Were you making donuts when you started at Boynton-McKay?
Yes. I inherited the responsibility for a variety of daily baked good offerings, among which were donuts, albeit cake ones.
Ruckus … Great name and it so suits you! How did you come by it?
LOL. Our Chef-Owner Brian Beggarly took a tumble over the handlebars of a mountain bike and fractured his humerus, which resulted in his having to take six weeks off at the very beginning of summer season (June 2019). As he (bad joke alert) broke the news about his bad break, he left us with one request: “Bring the ruckus!” That following Friday was the first time I made a concerted effort to not just do glazed donuts but also ones with different toppings and glazes. The response was overwhelming. From then on, every Friday I “brought the ruckus” to rave reviews and sold-out sales. Eventually I just started doing what we internally called “the ruckus” every day, so much so that the term stuck. Ruckus literally means “to cause a disturbance or commotion,” which I think describes what we do perfectly.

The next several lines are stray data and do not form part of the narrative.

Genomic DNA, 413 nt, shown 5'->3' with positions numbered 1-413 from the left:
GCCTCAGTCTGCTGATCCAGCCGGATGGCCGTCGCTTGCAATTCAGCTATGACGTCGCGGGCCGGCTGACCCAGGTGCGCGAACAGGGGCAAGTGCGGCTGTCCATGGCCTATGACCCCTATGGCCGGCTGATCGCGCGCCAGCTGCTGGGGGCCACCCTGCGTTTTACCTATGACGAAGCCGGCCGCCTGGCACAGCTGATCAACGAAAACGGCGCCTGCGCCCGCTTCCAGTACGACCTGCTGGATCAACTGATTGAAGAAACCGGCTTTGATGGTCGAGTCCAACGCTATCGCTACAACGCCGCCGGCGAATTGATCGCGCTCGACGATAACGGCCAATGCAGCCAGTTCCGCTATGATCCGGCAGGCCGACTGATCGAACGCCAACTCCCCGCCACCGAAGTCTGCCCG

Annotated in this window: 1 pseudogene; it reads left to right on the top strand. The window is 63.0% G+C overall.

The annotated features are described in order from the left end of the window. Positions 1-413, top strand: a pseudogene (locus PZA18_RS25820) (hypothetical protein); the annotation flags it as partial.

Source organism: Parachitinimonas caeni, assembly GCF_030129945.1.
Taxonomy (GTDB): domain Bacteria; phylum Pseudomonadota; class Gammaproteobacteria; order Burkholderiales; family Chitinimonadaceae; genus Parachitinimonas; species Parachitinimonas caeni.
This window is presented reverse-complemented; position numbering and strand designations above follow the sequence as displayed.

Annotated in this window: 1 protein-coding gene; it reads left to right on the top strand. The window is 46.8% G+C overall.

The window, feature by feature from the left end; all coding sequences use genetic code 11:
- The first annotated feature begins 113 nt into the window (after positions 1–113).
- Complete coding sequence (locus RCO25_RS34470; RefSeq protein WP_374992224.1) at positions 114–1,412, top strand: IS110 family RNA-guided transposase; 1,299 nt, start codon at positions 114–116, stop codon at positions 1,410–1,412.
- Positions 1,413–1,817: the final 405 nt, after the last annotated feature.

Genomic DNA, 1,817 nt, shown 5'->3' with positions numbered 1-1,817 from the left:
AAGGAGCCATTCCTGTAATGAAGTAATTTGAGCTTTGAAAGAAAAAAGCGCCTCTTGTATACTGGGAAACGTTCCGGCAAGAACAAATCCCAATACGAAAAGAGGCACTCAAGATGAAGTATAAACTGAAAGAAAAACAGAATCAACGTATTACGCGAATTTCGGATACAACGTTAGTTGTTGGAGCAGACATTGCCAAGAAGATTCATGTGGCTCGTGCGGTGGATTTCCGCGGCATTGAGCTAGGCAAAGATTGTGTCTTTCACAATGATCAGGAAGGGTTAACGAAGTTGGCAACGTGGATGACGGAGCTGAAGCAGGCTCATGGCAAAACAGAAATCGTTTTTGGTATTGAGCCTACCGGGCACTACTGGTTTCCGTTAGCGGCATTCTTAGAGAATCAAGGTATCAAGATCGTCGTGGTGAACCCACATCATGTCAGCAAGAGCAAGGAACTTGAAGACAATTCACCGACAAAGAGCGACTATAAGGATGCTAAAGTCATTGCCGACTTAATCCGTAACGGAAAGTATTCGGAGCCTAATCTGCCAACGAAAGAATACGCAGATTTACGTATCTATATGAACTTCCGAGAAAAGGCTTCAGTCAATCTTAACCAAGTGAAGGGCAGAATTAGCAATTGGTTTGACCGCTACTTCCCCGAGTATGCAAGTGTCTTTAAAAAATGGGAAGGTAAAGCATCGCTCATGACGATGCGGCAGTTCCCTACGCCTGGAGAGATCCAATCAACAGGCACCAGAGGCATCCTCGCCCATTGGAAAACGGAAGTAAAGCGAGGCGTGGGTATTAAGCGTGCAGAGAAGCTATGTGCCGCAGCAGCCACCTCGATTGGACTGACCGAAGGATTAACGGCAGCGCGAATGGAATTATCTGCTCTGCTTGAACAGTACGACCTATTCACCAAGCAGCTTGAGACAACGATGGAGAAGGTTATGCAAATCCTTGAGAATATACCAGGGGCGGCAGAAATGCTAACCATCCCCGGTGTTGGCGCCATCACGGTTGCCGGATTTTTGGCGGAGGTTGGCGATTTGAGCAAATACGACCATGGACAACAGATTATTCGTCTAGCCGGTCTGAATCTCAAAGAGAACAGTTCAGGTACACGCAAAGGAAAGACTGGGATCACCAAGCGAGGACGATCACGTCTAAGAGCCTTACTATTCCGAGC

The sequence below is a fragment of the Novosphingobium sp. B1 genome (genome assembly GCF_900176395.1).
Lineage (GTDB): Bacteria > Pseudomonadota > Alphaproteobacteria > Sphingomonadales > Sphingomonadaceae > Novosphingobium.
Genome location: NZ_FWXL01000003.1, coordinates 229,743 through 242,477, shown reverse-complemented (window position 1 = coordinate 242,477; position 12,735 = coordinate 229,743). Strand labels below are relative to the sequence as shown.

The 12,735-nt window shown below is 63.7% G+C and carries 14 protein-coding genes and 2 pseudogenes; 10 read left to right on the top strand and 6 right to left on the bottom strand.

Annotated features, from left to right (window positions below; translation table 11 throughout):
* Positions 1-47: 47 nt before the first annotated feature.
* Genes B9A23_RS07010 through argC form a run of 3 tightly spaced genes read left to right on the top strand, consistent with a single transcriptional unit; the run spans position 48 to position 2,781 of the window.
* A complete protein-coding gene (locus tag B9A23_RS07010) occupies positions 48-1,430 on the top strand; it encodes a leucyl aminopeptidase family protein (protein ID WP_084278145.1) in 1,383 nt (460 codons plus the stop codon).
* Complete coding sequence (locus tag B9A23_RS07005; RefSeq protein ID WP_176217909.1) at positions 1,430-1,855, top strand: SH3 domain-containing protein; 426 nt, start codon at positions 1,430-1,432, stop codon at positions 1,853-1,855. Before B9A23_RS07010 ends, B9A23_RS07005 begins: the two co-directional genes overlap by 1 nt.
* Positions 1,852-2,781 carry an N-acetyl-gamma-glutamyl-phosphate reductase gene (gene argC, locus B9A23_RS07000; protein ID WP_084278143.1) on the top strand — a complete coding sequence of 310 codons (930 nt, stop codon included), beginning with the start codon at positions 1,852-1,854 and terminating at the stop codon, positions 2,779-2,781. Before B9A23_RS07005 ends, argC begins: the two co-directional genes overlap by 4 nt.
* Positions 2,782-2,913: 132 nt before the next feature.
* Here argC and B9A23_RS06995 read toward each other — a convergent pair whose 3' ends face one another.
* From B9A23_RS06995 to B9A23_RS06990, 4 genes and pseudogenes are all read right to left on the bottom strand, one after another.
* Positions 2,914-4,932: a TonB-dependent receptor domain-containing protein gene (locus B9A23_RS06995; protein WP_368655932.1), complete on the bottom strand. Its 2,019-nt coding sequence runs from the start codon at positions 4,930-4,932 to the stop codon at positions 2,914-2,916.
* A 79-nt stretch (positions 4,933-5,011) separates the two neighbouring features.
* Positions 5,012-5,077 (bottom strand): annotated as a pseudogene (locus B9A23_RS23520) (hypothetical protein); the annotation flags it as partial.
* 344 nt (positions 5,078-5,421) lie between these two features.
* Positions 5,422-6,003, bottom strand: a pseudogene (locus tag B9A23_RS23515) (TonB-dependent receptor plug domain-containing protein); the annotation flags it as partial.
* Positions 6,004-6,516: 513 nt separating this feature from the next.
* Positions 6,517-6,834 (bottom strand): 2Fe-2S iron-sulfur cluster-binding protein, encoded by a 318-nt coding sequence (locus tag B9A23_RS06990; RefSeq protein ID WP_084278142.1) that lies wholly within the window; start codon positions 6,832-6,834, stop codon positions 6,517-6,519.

Tell us about your relationship with dough.
Intimate. Personal. I make yeast/raised donuts. That dough is alive. It reacts to temperature, humidity, time. I use a starter that must be re-fed daily to keep it bubbly, healthy and vibrant. I’ve learned how, through experience, to make the dough behave, be the best it can be any given morning, whether that’s during the 90º haze of late August or the arid, sub-zero bite of mid-February.